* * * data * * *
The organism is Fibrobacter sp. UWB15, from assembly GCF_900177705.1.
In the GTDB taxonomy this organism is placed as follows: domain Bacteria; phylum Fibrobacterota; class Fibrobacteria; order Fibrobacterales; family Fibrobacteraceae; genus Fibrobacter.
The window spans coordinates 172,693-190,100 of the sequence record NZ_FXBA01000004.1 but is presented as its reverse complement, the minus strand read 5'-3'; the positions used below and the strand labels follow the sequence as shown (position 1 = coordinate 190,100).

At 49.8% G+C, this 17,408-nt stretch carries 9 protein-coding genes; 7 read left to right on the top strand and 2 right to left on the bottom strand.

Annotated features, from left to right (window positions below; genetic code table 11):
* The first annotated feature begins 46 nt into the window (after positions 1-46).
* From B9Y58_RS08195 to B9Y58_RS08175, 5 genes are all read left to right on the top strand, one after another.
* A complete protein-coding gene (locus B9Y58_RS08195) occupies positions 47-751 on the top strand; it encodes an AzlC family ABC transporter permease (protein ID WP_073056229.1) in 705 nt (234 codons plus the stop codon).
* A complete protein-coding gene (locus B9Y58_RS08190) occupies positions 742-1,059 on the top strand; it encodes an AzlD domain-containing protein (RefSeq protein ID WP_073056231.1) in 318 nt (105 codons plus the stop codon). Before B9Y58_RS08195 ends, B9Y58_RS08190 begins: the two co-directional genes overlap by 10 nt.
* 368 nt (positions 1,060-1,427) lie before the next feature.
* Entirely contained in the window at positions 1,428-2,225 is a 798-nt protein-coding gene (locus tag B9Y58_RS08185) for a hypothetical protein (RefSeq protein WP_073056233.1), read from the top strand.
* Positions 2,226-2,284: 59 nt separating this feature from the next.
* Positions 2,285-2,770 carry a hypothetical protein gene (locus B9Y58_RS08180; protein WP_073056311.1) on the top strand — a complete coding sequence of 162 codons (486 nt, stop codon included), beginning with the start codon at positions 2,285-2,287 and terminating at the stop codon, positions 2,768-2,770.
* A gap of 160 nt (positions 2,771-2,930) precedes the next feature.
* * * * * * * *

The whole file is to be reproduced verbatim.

The organism is Fibrobacter sp. UWB15, from assembly GCF_900177705.1.
In the GTDB taxonomy this organism is placed as follows: domain Bacteria; phylum Fibrobacterota; class Fibrobacteria; order Fibrobacterales; family Fibrobacteraceae; genus Fibrobacter.
The window spans coordinates 172,693-190,100 of the sequence record NZ_FXBA01000004.1 but is presented as its reverse complement, the minus strand read 5'-3'; the positions used below and the strand labels follow the sequence as shown (position 1 = coordinate 190,100).

At 49.8% G+C, this 17,408-nt stretch carries 9 protein-coding genes; 7 read left to right on the top strand and 2 right to left on the bottom strand.

Annotated features, from left to right (window positions below; genetic code table 11):
* The first annotated feature begins 46 nt into the window (after positions 1-46).
* From B9Y58_RS08195 to B9Y58_RS08175, 5 genes are all read left to right on the top strand, one after another.
* A complete protein-coding gene (locus B9Y58_RS08195) occupies positions 47-751 on the top strand; it encodes an AzlC family ABC transporter permease (protein ID WP_073056229.1) in 705 nt (234 codons plus the stop codon).
* A complete protein-coding gene (locus B9Y58_RS08190) occupies positions 742-1,059 on the top strand; it encodes an AzlD domain-containing protein (RefSeq protein ID WP_073056231.1) in 318 nt (105 codons plus the stop codon). Before B9Y58_RS08195 ends, B9Y58_RS08190 begins: the two co-directional genes overlap by 10 nt.
* 368 nt (positions 1,060-1,427) lie before the next feature.
* Entirely contained in the window at positions 1,428-2,225 is a 798-nt protein-coding gene (locus tag B9Y58_RS08185) for a hypothetical protein (RefSeq protein WP_073056233.1), read from the top strand.
* Positions 2,226-2,284: 59 nt separating this feature from the next.
* Positions 2,285-2,770 carry a hypothetical protein gene (locus B9Y58_RS08180; protein WP_073056311.1) on the top strand — a complete coding sequence of 162 codons (486 nt, stop codon included), beginning with the start codon at positions 2,285-2,287 and terminating at the stop codon, positions 2,768-2,770.
* A gap of 160 nt (positions 2,771-2,930) precedes the next feature.